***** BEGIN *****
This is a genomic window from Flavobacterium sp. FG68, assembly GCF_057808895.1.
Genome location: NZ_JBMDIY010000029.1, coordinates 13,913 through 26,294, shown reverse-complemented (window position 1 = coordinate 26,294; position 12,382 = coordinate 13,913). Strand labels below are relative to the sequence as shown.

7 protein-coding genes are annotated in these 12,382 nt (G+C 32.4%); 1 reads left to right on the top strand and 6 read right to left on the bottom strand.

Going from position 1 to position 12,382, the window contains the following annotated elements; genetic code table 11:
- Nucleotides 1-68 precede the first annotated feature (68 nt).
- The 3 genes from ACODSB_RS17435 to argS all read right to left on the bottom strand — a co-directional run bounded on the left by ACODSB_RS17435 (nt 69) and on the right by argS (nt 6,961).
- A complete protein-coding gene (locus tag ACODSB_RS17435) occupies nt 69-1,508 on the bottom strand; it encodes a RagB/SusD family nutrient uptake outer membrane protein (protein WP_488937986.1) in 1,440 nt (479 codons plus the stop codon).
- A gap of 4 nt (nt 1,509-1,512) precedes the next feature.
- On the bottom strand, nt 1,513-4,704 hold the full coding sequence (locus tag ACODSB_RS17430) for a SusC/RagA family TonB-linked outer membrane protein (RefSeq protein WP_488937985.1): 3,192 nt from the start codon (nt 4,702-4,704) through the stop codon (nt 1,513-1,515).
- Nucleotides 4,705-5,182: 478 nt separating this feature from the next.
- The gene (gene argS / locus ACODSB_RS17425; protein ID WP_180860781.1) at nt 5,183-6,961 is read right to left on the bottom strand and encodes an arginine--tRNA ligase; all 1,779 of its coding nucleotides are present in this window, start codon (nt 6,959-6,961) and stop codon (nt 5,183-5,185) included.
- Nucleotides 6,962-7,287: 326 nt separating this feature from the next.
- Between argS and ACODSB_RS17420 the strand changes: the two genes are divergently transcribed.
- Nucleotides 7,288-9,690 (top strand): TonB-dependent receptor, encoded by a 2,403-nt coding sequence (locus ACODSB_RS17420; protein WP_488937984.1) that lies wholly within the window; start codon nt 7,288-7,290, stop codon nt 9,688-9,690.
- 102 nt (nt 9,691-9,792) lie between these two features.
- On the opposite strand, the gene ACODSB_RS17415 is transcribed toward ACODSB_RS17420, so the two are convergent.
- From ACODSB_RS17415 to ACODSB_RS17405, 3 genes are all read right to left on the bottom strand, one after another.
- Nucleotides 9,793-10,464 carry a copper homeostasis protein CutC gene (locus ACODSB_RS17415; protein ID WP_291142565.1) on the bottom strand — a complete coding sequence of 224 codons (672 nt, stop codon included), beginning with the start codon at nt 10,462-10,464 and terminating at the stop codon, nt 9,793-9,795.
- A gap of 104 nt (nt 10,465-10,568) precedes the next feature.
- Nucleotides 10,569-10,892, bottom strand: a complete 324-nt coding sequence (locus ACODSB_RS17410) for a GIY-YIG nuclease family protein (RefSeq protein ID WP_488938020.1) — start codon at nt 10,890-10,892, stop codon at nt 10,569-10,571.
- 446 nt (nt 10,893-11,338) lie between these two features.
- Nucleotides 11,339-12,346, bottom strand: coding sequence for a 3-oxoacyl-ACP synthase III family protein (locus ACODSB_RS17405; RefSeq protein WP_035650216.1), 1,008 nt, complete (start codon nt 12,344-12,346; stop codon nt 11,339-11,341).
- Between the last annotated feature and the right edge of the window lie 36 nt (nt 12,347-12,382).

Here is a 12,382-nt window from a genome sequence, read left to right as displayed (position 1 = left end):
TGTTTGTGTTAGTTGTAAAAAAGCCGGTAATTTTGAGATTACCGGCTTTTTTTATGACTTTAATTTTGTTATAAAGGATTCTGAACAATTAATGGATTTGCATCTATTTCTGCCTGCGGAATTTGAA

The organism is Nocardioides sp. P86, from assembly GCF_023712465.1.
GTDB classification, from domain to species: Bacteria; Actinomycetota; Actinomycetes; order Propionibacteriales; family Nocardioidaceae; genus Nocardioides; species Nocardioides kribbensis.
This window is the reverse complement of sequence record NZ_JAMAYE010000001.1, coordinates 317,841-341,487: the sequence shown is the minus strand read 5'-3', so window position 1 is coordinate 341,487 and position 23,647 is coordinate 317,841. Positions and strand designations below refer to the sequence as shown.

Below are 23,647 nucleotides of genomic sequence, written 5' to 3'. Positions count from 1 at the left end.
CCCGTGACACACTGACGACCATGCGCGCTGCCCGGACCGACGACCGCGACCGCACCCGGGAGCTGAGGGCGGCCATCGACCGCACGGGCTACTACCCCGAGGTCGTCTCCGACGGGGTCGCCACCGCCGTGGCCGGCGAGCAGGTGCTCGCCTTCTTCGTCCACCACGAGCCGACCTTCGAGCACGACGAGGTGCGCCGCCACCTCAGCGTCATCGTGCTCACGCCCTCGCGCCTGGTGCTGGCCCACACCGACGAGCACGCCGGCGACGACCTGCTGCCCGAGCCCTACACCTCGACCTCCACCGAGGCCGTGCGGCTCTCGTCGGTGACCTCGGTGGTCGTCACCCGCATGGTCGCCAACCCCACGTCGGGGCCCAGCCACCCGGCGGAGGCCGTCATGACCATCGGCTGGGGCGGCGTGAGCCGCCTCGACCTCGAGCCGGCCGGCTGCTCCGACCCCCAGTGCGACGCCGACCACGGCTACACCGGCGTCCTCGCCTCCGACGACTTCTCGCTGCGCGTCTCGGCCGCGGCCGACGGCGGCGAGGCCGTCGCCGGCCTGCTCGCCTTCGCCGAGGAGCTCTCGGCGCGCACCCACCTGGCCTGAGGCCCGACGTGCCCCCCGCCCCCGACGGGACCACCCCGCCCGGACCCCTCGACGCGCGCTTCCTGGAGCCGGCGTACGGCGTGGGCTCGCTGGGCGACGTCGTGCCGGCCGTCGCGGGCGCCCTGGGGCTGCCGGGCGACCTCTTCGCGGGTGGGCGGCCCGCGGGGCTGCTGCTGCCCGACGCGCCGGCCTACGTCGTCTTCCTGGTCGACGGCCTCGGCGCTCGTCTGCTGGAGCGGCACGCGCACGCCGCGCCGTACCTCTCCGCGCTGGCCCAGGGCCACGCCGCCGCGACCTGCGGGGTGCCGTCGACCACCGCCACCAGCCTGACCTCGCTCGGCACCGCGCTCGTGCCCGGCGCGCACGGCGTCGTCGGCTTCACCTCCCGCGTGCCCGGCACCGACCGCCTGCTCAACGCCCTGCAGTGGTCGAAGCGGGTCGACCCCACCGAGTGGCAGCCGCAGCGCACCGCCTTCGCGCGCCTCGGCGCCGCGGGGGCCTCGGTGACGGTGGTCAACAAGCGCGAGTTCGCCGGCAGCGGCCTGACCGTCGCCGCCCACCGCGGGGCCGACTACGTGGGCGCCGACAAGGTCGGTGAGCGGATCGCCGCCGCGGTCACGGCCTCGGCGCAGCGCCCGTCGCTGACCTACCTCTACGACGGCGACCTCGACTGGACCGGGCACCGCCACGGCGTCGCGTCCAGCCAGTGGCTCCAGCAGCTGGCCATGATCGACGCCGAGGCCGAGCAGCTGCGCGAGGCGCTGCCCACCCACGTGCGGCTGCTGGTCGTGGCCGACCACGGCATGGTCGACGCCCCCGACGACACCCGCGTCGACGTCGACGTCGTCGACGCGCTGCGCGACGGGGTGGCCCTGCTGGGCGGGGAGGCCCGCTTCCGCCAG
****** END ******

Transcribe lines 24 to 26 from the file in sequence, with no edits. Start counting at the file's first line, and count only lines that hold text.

Here is a 12,382-nt window from a genome sequence, read left to right as displayed (position 1 = left end):
TGTTTGTGTTAGTTGTAAAAAAGCCGGTAATTTTGAGATTACCGGCTTTTTTTATGACTTTAATTTTGTTATAAAGGATTCTGAACAATTAATGGATTTGCATCTATTTCTGCCTGCGGAATTTGAA

The organism is Nocardioides sp. P86, from assembly GCF_023712465.1.